According to Decree-Law No.305, a non-agricultural cooperative may be of a first degree nature - that is, composed of at least three persons who will work together - or as a second degree cooperative, based on the association of two or more first degree cooperatives.
First degree cooperatives may be created on the basis of four configurations. Collective property may be constituted with contributions from the associates; or associates may maintain ownership of their property, working together for the purpose of acquiring supplies or services.
Another option would be the renting of needed facilities or means of production from the state, while any combination of the above would constitute a fourth possibility.
All of these alternatives imply the voluntary association of those interested and collective management of the cooperative’s resources.
Council of Ministers Decree No. 309/2012 stipulates that when associates contribute property to the cooperative, they may be remunerated by the entity, on terms established by the entire group of associates.
This measure is meant to ensure that all cooperative members have the same rights to the property and goods they administer collectively, each with one decision-making vote, and that the distribution of earnings is based the work done by each member.
Individuals who wish to form a non-agricultural cooperative must present an application to their municipal People’s Power bodies. It will be processed at different levels and then submitted by the governing bodies of the relevant sector to the Permanent Commission for Implementation and Development. This body will evaluate the application and convey it to the Council of Ministers. Once it has been approved, or denied, the decision will be communicated to the interested parties by municipal authorities.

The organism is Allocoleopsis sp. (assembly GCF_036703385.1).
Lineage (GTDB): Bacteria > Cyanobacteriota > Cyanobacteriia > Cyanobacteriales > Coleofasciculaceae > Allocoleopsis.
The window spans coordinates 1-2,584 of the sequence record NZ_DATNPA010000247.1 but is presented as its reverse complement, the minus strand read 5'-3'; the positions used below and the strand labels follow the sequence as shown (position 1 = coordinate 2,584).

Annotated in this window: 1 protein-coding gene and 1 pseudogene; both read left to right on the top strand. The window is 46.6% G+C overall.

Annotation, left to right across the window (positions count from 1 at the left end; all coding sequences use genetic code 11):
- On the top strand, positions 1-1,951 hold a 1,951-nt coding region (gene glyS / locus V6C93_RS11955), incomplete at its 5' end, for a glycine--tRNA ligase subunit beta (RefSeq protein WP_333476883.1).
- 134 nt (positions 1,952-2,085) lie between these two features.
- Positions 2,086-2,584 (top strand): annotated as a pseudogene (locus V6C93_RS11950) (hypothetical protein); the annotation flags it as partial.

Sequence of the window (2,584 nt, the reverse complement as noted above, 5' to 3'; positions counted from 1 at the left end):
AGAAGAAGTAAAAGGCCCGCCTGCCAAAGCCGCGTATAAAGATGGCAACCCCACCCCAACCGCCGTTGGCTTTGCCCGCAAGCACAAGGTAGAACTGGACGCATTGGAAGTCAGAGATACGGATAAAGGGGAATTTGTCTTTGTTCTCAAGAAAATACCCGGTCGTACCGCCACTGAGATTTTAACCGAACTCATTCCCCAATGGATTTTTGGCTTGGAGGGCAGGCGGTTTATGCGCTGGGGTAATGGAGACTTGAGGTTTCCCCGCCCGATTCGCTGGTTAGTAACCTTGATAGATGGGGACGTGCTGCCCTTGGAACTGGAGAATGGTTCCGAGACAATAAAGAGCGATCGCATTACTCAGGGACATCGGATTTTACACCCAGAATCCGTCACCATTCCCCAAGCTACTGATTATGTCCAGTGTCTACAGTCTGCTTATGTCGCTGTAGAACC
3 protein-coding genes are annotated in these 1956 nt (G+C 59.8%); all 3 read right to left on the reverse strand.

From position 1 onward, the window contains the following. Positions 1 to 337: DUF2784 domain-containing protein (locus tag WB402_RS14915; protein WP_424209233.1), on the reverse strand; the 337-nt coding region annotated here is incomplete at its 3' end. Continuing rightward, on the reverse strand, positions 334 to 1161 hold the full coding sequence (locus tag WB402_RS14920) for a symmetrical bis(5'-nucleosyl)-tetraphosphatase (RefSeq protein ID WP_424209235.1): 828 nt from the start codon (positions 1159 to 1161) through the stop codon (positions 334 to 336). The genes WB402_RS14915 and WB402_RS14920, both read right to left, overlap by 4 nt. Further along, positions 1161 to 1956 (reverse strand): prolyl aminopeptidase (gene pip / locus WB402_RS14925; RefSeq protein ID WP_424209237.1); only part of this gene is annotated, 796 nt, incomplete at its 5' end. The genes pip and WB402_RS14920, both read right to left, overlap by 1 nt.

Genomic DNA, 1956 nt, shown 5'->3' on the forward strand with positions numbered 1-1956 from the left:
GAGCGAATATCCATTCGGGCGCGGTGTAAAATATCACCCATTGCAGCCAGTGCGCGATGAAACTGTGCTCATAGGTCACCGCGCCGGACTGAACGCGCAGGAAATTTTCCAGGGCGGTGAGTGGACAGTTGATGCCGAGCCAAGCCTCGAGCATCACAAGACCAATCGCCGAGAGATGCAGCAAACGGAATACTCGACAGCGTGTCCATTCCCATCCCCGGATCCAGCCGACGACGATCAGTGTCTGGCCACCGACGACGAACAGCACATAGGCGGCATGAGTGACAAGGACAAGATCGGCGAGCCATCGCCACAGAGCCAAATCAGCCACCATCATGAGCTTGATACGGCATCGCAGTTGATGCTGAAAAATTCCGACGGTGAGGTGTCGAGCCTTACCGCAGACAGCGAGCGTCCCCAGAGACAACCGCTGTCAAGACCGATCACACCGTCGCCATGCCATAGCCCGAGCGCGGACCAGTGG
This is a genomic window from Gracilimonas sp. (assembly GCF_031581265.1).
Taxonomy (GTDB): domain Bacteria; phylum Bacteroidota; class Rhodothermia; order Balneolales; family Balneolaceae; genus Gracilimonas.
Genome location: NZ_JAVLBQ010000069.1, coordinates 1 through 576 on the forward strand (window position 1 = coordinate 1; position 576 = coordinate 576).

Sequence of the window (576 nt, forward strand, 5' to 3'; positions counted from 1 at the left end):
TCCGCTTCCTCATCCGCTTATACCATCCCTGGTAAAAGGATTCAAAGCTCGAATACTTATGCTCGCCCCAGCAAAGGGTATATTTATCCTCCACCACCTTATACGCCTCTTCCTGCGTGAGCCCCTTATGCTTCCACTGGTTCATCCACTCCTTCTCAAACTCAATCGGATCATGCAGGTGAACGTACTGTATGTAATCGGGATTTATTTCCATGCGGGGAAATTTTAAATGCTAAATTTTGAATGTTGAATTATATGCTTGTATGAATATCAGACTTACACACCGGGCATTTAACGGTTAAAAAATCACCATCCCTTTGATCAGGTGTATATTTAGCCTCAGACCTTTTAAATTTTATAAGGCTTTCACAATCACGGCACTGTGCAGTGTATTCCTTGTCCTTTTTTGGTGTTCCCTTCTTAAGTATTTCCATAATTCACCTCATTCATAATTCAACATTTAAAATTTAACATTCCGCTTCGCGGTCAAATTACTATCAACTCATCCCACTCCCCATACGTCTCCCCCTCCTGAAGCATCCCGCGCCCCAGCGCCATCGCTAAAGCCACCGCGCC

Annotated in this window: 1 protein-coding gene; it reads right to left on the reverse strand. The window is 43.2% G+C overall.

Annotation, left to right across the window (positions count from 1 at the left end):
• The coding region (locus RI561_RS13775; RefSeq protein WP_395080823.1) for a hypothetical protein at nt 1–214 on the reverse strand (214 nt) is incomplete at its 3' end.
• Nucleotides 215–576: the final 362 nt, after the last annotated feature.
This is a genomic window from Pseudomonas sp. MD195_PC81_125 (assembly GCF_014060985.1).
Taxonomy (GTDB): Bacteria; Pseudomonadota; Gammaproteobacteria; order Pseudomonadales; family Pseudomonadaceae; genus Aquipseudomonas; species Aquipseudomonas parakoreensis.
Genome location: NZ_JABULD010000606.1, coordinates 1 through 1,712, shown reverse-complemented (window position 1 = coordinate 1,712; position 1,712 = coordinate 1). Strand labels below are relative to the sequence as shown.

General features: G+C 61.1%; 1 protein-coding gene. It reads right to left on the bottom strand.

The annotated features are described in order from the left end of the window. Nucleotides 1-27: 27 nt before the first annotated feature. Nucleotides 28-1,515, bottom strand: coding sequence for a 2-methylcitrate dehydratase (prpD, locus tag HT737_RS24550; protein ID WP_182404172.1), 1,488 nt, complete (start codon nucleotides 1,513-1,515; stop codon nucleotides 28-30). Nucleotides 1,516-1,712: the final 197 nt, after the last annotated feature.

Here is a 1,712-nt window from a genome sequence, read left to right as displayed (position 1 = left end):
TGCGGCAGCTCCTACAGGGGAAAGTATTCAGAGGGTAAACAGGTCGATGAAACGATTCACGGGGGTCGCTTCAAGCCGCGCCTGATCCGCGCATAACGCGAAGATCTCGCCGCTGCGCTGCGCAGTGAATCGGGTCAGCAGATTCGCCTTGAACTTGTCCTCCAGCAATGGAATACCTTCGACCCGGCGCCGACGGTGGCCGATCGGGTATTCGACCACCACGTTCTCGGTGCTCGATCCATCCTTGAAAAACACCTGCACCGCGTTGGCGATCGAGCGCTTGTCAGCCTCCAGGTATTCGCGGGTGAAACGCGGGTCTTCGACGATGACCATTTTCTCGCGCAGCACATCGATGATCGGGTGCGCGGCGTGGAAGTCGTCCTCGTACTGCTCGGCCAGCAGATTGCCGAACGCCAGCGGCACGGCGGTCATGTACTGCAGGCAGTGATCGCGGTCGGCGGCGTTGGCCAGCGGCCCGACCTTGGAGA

At this stage, only applications for first degree cooperatives will be considered, although Decree-Law No. 305 stipulates that implementation of its provisions concerning second degree cooperatives must be completed within a one year period.
The new regulations state that when selected state establishments are transferred to cooperative management, current employees will be given preferential consideration if they voluntarily decide to form a cooperative and rent the facilities.
Ministry of Economy and Planning Resolution No. 507/2012 also establishes procedures for the renting of vacant state properties which could be used by new cooperatives. It stipulates that the availability of a property must be announced in local media, to ensure that all those interested may apply and that the cooperative with the most appropriate proposal for the use of the locale is granted the lease.
CONTRACTS AND TAXES
One of the fundamental principles guiding the establishment of new cooperatives is that the associates are those who do the work, thus the new laws place limits on the contracting of temporary employees.
Tax Law No. 113 – which will go into effect in January, 2013 – offers new cooperatives special tax relief and benefits, including a tax rate which is lower than that levied on the earnings of individuals who are self-employed.
The new laws on non-agricultural cooperatives were published in the country’s official legal publication, the Gaceta Oficial Extraordinaria No. 53.